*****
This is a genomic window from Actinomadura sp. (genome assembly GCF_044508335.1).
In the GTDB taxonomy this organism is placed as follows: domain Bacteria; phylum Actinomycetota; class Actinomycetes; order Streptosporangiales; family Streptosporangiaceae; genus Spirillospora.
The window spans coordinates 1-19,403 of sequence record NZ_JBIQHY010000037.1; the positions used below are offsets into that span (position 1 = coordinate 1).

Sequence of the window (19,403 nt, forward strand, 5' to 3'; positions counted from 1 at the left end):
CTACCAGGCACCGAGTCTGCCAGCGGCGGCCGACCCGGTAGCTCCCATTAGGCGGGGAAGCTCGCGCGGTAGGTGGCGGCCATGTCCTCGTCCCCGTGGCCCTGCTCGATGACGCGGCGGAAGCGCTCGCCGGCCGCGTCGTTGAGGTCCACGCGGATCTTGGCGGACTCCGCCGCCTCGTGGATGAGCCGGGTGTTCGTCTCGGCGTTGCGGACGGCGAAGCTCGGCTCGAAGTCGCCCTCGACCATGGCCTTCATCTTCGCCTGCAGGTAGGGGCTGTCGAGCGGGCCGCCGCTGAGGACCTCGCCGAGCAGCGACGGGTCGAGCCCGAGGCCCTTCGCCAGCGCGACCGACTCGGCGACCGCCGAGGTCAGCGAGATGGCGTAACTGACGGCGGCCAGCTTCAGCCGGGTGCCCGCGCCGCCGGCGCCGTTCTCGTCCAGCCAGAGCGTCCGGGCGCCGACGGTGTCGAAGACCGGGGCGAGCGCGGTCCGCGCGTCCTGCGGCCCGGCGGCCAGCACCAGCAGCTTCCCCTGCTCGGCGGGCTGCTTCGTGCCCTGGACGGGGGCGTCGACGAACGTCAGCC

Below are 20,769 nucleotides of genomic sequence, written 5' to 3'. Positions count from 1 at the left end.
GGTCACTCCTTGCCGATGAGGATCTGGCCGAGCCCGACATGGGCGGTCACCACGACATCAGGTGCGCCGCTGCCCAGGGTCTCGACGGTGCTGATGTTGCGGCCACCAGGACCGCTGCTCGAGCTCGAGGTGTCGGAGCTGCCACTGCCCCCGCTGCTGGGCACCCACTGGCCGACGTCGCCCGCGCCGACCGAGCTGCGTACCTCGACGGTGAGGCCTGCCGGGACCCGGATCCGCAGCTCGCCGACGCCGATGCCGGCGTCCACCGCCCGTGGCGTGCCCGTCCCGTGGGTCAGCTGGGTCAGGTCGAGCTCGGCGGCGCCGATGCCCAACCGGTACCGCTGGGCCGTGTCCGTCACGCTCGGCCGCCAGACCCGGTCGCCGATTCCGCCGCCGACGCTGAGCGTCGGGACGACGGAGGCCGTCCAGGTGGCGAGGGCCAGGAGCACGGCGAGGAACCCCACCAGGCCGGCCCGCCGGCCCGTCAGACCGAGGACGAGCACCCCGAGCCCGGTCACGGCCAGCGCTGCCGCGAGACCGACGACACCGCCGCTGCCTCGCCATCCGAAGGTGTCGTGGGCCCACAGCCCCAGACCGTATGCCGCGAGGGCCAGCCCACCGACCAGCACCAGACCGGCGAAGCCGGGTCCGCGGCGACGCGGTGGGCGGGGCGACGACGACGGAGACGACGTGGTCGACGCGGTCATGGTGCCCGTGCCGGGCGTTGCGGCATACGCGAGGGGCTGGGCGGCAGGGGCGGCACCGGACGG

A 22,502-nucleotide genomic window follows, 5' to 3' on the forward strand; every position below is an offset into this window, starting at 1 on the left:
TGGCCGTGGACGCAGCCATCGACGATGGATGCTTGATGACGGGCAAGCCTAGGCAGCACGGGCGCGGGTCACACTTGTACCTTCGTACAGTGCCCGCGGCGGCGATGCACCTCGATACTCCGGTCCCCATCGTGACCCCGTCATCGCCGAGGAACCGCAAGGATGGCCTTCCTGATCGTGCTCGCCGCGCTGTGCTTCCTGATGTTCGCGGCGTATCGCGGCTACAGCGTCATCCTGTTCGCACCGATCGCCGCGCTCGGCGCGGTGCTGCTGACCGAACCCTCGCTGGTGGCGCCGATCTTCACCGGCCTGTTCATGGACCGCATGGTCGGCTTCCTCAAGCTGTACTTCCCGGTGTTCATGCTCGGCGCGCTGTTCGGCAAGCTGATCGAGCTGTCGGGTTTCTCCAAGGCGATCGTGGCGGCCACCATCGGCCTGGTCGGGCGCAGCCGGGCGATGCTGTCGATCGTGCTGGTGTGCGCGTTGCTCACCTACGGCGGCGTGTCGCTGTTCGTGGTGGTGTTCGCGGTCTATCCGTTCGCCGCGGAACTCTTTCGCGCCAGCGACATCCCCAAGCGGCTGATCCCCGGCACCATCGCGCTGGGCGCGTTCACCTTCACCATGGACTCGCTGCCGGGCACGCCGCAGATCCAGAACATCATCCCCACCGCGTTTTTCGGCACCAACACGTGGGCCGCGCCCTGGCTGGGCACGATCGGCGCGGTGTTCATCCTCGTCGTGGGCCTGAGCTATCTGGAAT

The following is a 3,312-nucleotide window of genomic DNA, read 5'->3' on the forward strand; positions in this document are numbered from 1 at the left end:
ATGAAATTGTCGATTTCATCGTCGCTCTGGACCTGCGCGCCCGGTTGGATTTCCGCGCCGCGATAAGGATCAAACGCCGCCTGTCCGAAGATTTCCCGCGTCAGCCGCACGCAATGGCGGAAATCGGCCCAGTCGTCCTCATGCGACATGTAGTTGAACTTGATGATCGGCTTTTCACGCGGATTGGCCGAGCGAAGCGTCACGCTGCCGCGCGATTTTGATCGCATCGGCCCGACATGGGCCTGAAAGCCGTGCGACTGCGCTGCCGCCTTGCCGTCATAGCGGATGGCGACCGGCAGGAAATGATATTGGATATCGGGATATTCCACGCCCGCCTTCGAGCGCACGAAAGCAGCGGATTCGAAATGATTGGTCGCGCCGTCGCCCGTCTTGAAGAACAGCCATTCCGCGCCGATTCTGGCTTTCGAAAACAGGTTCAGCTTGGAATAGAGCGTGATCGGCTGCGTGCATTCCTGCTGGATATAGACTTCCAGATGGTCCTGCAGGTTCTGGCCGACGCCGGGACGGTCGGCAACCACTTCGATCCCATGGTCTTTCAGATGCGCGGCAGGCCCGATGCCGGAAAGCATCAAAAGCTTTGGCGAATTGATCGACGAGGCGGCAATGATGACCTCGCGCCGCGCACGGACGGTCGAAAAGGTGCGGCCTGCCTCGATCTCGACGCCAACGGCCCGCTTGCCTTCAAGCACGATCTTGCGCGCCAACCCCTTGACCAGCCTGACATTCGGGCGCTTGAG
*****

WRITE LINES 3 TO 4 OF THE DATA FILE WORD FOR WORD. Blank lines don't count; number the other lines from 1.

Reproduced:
The window spans coordinates 1-19,403 of sequence record NZ_JBIQHY010000037.1; the positions used below are offsets into that span (position 1 = coordinate 1).

Sequence of the window (19,403 nt, forward strand, 5' to 3'; positions counted from 1 at the left end):